A ribbon of conductive glue 24, diagrammatically shown in FIG. 2, is then deposited along the conductive tape 22 so as to connect the lower conductive layer 10 of ceramic block 2 to the middle tape 22. This ribbon of conductive glue 24 is not to touch the lateral parts of ceramic block 2 so as not to short-circuit the conductive layers 8, 10 of said block.

An insulating resin 26, diagrammatically shown in FIG. 2, is then positioned between the ceramic block 2 and the upper part of metal tape 22, designated 22a, and is level with the upper conductive layer 8 of ceramic block 2. A conductive layer 28 is then placed on the insulating resin 26 making it possible to electrically connect the upper conductive layer 8 of ceramic block 2 to the entire metallized face 16 of printed circuits 12 and 14.

The metallized face 16 of printed circuits 12 and 14 constitutes a reference face connected to ground, whilst face 18 of printed circuits 12, 14 is connected to a connector 30 positioned on the upper part of printed circuits 12, 14 and diagrammatically shown in FIG. 3 serving as a connection with the not shown processing electronics. Consequently, in the embodiment shown in FIG. 2, the upper conductive layer 10 of ceramic block 2 is connected to connector 30 and the upper conductive layer 8 of ceramic block 2 is connected to ground.

In FIG. 3, which shows another embodiment, the upper conductive layer 8 of ceramic block 2 is connected to connector 30, whilst the lower conductive face 10 of ceramic block 2 is connected to ground. In this embodiment, the mechanical shock absorber 6 has all its faces covered by a metal deposit 32.

In this embodiment, the printed circuits 12 and 14 are produced and fixed as described hereinbefore and ceramic block 2 is glued by means of a conductive glue 4 to the metallized shock absorber 6. In the same way, an insulating resin 26 is deposited between the ceramic block 2 and the upper part 22a of metal tape 22.

In this embodiment, an insulating layer 34 is placed on the metal layer 32 deposited on shock absorber 6 facing printed circuits 12 and 14. On insulating resin 26 above the upper conductive layer 8 of ceramic block 2 is deposited a conductive layer 36 making it possible to electrically connect the upper layer 8 of ceramic block 2 to face 18 of printed circuits 12, 14, faces being provided with conductive strips 20.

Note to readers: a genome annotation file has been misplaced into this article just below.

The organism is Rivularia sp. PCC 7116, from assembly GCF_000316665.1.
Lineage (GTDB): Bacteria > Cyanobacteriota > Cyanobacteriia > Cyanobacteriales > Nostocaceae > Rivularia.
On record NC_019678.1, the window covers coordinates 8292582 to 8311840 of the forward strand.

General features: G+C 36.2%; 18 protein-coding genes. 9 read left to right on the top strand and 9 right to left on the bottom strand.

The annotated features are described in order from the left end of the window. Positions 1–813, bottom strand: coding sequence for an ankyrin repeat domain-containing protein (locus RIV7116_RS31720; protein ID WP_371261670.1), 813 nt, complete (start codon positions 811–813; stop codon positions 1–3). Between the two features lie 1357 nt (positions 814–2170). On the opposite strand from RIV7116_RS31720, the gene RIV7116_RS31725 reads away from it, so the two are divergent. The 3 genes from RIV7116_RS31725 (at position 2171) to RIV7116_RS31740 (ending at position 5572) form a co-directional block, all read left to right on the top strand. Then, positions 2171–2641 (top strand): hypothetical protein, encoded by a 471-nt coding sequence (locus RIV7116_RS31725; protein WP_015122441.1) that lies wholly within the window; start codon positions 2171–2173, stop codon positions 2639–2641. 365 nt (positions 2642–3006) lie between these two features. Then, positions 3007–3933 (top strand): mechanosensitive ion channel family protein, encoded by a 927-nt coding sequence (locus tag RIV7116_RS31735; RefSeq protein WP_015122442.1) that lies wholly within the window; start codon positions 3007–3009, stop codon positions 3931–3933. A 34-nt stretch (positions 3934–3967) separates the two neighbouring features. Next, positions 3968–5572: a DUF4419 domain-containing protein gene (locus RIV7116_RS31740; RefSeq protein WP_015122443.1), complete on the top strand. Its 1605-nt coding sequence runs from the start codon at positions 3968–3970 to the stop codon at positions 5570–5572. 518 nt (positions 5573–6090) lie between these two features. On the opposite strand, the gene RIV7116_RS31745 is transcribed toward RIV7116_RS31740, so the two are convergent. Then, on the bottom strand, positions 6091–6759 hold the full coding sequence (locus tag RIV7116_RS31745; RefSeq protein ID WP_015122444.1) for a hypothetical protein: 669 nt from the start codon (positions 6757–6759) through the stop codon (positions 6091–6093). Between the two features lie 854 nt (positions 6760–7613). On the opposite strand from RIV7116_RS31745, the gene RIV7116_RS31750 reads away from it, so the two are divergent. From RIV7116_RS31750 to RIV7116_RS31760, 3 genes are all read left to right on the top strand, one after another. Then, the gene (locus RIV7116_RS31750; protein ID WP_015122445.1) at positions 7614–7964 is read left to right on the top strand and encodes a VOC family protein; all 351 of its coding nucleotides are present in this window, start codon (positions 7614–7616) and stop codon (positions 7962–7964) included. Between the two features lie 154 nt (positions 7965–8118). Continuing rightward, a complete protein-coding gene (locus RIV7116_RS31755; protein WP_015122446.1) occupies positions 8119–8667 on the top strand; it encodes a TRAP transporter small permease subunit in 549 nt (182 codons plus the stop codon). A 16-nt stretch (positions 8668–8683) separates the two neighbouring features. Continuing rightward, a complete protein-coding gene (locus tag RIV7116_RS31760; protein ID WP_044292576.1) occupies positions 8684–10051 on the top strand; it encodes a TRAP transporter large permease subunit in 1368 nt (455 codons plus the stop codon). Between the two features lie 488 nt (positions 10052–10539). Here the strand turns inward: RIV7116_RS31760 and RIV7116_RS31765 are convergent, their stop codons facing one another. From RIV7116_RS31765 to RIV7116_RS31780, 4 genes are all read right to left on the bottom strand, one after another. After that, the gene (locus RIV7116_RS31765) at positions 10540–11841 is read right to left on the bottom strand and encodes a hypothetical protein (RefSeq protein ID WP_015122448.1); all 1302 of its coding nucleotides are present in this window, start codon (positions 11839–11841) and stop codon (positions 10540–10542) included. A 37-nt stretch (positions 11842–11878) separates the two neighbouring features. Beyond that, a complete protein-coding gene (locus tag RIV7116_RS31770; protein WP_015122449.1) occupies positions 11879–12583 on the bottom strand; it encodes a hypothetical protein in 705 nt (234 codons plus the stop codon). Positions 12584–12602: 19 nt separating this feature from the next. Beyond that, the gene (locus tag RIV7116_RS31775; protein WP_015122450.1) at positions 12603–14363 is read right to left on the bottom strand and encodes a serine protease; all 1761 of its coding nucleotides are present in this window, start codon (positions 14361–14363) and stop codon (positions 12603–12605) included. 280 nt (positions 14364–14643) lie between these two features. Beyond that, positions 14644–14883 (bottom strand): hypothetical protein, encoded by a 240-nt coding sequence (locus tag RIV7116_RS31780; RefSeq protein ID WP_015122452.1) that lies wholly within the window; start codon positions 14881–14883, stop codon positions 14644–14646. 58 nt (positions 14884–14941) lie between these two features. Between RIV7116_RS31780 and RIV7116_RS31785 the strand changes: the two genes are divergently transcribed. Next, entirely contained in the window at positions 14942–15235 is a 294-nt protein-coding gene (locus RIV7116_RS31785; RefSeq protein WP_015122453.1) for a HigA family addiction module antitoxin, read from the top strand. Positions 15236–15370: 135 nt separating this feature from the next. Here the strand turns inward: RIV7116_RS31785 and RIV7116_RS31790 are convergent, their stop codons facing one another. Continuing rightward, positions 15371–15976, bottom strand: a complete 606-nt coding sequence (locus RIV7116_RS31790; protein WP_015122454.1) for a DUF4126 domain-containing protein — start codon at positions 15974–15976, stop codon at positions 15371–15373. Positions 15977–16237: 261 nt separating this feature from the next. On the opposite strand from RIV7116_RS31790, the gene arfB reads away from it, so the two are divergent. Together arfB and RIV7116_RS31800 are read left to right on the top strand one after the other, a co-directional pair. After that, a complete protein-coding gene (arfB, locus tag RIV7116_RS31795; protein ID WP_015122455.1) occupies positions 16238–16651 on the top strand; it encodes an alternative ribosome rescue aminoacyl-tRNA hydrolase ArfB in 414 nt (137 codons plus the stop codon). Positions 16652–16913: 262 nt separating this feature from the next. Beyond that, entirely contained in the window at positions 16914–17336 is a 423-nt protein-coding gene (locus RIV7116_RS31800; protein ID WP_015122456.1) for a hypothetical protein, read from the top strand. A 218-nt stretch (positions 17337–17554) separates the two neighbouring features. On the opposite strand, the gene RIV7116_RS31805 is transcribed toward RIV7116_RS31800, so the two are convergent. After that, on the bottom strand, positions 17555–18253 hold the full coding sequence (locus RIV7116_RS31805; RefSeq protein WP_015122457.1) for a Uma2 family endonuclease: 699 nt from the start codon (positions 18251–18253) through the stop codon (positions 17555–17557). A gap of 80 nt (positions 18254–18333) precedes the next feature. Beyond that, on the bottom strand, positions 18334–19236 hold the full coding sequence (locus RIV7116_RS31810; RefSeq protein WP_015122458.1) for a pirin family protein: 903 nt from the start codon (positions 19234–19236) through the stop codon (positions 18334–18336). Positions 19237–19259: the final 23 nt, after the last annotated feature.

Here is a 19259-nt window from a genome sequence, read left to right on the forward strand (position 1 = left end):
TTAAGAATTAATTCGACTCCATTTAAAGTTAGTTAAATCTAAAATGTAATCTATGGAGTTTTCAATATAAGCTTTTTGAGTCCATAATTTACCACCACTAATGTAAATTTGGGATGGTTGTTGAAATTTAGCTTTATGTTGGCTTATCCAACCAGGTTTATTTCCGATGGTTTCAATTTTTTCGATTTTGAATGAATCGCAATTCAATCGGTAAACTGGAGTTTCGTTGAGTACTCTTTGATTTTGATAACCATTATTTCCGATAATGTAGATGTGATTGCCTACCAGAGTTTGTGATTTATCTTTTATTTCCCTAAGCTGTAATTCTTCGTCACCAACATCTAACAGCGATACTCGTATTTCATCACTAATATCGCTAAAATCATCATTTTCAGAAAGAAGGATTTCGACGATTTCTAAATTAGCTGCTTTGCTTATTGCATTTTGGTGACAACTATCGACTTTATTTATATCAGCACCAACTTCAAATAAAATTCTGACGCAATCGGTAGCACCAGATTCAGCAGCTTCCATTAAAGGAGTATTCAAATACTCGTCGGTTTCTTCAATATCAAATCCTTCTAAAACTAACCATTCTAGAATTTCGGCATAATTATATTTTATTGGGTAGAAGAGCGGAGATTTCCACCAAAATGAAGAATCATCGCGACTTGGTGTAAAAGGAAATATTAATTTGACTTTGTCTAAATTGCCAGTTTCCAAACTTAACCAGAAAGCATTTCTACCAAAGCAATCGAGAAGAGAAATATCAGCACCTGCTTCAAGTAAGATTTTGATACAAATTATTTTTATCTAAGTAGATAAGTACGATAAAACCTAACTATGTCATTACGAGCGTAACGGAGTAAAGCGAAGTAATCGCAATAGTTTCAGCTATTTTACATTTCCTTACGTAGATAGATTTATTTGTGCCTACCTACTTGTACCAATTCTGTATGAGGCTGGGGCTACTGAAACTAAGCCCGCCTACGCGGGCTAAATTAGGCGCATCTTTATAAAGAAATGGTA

In this embodiment, the lower conductive layer 10 of ceramic block 2 is connected via conductive glue 4 and metal layer 32 to ground, e.g. by means of a wire 38 which can be glued by a conductive glue 40 to the substrate of the printed circuits or to the shock absorber 6.

The use of an electrical ground constituted by a large metal surface area (metal layer 32) provides a very effective shielding of the complete probe.

The probe produced by one of the embodiments described hereinbefore is then cut out by means of a wire saw or a diamond saw, as shown in FIG. 4, so as to produce the mechanically insulated elementary transducer elements 42, whilst the connections for each of these elements are electrically insulated. For this purpose, it is necessary to completely cut out the ceramic block 2 and metal tape 22 deposited on the upper part of faces 18 of printed circuits 12, 14. The connections of each transducer 42 are constituted on the one hand by conductive strips 20 of printed circuits 12, 14, with one conductive strip 20 for each transducer, and on the other hand either by the metallized face 16 of said circuits or by the conductive layer 32 of shock absorber 6.

The cuts or channels 44 are made at a distance equal to p making it possible, for example, to connect one of the ends of the transducer 42a to connector 30 by means of the conductive strip 20a of printed circuit 12 and to connect one of the ends of transducer 42b to connector 30 by means of conductive strip 20b of printed circuit 14. The other end of transducers 42a and 42b is connected respectively to the metallized face 16 of circuits 14 and 12.

The width of each conductive strip 20 must be less than channel 14 so as not to cut into two parts the said strips, which would create a short-circuit of all the transducer elements.

As shown in FIG. 5, part of the shock absorber 6 can be cut so as to form two channels 46, thereby providing a separate transmitting part 48 and receiving part 50. Through separating transmitting part 48 and receiving part 50, it is possible to obtain a better focusing power of the ultrasonic wave received by the receiving transducers, because in this case the transmitting part 48 has only a limited participation in the focusing and a high level of mechanical insulation between the high transmission level transmitting part and the low receiving level receiving part.

This method of cabling and cutting out the probe also applies to other multielement probe shapes, such as for example the multiannular probes shown in FIGS. 6 and 7.

In this embodiment, the mechanical shock absorber 50 is constituted by two half-cylinders 50a and 50b to which are glued by means of a conductive glue 40 two ceramic half-pellets 52a and 52b. The two half-cylinders 50a, 50b are positioned on either side of two printed circuits 12, 14, constructed in the manner described hereinbefore and joined together. Printed circuits 12, 14 are fixed to the half-cylinders 50a, 50b in such a way that the metallized face 16 of printed circuit 12, as well as face 18 of printed circuit 14 and which is provided with conductive strips 20 are fixed to the same half-cylinder 52a, whilst metallized face 16 of printed circuit 14 and face 18 of printed circuit 12, which is provided with conductive strips 20 are fixed to the same half-cylinder 52b.

As in the previously described construction, each of the printed circuits carries half the conductive strips.